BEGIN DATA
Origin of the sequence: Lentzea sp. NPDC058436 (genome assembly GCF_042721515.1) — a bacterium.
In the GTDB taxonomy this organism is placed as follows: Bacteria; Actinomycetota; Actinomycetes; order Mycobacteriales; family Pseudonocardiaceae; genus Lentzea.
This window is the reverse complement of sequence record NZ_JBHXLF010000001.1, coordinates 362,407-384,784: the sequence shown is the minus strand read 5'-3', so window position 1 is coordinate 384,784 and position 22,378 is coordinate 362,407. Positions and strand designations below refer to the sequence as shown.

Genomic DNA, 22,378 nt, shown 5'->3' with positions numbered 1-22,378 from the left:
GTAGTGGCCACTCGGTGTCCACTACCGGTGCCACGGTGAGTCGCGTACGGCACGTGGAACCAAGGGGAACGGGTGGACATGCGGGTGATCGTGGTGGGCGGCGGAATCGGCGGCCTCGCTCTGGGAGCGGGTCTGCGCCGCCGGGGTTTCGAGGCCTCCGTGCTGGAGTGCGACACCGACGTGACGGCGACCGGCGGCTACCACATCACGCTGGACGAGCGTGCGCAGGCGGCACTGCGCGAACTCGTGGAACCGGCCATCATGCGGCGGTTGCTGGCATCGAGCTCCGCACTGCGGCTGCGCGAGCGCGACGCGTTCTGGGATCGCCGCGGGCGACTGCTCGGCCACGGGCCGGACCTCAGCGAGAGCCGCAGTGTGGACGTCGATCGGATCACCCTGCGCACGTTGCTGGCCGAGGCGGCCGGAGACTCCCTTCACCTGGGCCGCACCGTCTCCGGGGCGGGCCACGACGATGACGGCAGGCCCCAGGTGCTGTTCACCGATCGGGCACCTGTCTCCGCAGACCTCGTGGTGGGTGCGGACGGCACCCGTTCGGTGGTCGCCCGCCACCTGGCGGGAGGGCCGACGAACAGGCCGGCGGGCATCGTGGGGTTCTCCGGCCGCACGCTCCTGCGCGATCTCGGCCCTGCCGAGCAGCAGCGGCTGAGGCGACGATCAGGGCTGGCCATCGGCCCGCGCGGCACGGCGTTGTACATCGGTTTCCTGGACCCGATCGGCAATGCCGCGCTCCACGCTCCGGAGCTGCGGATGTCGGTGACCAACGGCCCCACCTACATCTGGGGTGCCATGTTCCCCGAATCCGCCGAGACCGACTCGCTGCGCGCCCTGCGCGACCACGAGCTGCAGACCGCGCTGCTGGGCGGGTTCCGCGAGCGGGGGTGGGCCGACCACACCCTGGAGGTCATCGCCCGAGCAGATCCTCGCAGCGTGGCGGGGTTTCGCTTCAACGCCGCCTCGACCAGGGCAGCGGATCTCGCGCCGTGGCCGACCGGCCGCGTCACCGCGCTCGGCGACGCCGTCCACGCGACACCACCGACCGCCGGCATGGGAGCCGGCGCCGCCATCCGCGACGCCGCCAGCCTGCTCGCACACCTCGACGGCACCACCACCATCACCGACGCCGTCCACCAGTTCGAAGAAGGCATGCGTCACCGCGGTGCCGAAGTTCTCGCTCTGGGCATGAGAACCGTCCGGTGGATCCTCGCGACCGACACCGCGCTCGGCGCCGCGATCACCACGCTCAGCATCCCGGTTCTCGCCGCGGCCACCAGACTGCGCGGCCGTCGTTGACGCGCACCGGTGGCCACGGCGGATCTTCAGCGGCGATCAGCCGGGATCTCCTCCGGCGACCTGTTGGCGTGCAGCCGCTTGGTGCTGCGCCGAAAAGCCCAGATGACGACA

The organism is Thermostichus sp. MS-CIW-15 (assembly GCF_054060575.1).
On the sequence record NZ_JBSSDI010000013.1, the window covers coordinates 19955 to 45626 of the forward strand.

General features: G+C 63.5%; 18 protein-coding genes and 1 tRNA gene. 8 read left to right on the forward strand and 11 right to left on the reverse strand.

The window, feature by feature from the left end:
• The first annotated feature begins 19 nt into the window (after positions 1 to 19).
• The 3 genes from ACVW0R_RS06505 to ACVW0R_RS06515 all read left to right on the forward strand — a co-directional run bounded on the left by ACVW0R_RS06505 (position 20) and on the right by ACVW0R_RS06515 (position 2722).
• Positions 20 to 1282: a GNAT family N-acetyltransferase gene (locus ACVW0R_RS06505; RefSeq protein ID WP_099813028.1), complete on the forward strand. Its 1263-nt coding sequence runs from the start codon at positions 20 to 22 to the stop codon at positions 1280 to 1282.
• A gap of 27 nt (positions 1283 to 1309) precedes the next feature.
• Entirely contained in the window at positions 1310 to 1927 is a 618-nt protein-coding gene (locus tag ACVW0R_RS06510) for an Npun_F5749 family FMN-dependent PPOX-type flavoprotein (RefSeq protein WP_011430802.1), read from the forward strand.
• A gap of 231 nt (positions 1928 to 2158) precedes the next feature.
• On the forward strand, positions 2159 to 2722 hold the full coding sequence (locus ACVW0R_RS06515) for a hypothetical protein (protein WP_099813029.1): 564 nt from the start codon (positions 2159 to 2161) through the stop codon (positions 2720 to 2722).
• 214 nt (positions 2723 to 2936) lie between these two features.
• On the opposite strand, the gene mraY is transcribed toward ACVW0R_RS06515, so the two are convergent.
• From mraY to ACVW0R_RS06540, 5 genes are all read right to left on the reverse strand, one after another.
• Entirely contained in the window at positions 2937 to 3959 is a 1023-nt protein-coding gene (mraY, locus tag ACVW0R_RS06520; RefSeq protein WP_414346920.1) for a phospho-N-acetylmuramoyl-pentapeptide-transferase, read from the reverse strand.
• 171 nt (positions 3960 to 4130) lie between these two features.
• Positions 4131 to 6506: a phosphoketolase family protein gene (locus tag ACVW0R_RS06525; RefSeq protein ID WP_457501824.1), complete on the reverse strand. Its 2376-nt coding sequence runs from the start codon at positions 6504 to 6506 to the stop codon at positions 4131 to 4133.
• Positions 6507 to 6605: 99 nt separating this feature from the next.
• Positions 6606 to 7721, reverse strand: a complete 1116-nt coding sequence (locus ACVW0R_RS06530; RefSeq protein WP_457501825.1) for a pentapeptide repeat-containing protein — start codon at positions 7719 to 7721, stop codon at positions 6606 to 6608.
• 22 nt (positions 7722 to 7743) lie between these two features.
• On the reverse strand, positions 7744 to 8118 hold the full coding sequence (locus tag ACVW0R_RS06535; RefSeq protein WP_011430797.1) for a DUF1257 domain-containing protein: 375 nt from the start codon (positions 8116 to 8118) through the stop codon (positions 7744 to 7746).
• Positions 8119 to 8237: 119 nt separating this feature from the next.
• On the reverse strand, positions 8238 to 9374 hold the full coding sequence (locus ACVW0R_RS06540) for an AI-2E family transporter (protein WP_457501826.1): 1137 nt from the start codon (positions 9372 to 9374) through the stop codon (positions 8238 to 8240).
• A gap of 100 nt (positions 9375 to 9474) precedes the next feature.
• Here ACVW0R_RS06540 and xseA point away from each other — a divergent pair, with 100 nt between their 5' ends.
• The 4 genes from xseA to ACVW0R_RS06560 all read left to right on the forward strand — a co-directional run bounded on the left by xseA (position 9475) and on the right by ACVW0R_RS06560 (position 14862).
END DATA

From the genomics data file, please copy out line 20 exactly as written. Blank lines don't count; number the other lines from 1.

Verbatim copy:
• Entirely contained in the window at positions 2937 to 3959 is a 1023-nt protein-coding gene (mraY, locus tag ACVW0R_RS06520; RefSeq protein WP_414346920.1) for a phospho-N-acetylmuramoyl-pentapeptide-transferase, read from the reverse strand.